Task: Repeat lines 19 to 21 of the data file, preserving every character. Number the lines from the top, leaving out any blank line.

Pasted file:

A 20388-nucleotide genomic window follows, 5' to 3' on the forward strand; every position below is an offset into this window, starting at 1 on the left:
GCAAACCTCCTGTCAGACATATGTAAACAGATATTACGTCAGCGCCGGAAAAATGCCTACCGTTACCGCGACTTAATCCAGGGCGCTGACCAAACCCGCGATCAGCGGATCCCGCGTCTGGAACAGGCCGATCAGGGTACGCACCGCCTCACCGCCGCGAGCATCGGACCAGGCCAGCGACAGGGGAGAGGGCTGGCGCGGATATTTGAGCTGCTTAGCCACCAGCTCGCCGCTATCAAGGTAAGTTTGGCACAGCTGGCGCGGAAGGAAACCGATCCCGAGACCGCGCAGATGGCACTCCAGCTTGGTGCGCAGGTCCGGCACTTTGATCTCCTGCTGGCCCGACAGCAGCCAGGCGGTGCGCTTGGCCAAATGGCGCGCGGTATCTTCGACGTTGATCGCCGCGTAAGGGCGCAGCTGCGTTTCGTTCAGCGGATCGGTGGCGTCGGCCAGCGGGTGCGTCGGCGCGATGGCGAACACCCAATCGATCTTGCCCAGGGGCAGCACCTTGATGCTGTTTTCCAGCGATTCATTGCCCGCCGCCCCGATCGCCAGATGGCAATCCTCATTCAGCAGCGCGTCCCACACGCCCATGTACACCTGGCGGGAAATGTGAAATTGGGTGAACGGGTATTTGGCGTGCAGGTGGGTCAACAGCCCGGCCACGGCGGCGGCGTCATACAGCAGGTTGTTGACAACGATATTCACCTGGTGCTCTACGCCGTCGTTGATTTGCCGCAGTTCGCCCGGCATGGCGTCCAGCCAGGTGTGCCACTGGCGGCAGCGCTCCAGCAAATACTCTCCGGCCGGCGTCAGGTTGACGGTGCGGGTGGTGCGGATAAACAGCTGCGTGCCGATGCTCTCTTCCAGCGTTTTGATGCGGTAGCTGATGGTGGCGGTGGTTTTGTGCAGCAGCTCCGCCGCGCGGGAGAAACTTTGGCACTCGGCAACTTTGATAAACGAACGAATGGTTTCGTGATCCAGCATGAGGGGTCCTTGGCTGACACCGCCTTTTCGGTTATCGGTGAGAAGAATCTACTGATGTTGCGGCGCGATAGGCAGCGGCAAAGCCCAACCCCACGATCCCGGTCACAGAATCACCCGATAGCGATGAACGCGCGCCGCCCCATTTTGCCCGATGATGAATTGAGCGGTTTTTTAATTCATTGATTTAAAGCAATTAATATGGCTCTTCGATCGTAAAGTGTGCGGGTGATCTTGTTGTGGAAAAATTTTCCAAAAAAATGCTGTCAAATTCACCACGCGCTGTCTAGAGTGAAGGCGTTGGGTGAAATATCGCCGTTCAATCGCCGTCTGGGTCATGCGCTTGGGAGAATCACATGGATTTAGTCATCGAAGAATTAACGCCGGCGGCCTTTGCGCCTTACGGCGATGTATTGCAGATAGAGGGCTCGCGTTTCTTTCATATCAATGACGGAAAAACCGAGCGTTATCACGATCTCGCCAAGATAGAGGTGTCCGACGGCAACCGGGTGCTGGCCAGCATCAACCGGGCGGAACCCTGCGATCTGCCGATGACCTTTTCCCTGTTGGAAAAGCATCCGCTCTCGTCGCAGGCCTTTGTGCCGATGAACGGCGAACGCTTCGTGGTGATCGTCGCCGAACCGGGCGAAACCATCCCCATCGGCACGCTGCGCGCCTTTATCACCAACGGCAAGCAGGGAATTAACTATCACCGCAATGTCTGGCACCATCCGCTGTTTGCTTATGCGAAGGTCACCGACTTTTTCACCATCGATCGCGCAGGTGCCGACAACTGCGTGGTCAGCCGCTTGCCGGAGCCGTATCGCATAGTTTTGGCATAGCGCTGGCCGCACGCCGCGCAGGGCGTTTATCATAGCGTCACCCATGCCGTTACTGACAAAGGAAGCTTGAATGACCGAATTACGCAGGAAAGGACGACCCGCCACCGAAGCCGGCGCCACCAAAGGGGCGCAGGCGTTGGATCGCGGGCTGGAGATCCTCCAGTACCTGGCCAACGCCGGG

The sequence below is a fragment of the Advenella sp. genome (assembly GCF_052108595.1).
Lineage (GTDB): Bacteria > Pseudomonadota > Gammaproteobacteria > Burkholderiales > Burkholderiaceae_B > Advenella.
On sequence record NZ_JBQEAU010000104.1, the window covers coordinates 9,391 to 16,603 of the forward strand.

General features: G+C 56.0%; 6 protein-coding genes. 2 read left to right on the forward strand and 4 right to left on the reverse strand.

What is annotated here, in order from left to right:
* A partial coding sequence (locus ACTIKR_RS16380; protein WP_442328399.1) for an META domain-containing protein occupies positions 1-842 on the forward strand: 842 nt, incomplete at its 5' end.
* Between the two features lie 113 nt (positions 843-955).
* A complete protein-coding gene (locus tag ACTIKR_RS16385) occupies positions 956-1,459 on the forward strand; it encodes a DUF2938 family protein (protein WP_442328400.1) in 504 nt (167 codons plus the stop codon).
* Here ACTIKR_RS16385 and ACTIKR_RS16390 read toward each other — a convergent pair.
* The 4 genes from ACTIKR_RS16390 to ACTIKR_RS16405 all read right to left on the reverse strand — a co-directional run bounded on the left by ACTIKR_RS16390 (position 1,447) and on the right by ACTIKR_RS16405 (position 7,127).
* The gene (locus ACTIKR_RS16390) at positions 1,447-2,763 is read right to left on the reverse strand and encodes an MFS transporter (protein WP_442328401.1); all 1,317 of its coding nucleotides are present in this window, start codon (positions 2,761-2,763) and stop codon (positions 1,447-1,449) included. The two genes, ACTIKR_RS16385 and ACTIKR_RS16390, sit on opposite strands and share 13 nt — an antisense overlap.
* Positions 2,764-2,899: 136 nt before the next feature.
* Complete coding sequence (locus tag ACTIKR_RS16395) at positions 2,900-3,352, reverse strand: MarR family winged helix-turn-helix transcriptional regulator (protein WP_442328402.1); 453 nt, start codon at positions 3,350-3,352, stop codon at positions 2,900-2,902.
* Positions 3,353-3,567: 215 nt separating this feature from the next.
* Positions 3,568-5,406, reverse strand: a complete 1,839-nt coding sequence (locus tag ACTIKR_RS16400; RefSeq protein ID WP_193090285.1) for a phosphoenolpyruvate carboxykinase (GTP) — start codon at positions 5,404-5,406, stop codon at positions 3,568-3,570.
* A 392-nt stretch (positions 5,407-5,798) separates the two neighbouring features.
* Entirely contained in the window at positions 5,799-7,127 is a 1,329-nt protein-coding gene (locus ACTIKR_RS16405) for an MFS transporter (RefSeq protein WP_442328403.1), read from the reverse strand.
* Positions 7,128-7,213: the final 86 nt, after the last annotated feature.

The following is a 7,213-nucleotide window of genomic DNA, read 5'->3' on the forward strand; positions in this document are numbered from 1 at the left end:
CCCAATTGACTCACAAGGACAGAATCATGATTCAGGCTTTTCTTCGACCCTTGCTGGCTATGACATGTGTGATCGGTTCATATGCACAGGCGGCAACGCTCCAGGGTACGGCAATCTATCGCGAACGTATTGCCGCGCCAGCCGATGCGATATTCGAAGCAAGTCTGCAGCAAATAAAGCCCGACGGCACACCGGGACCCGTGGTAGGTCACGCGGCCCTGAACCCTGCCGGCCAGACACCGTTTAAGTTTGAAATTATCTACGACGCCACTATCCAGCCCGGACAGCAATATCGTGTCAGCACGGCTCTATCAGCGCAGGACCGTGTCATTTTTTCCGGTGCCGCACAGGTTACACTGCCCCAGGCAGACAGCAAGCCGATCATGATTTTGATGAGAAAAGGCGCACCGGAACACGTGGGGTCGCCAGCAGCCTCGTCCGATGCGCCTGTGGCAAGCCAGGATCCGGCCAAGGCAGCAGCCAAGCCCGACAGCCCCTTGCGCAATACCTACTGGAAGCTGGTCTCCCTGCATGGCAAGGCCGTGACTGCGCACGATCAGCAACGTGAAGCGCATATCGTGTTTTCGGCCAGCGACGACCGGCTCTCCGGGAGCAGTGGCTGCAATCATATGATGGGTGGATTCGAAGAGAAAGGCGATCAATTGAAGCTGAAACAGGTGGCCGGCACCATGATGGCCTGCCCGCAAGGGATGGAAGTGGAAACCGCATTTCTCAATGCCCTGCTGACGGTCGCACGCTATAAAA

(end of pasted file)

* Entirely contained in the window at positions 5,799-7,127 is a 1,329-nt protein-coding gene (locus ACTIKR_RS16405) for an MFS transporter (RefSeq protein WP_442328403.1), read from the reverse strand.
* Positions 7,128-7,213: the final 86 nt, after the last annotated feature.

The following is a 7,213-nucleotide window of genomic DNA, read 5'->3' on the forward strand; positions in this document are numbered from 1 at the left end: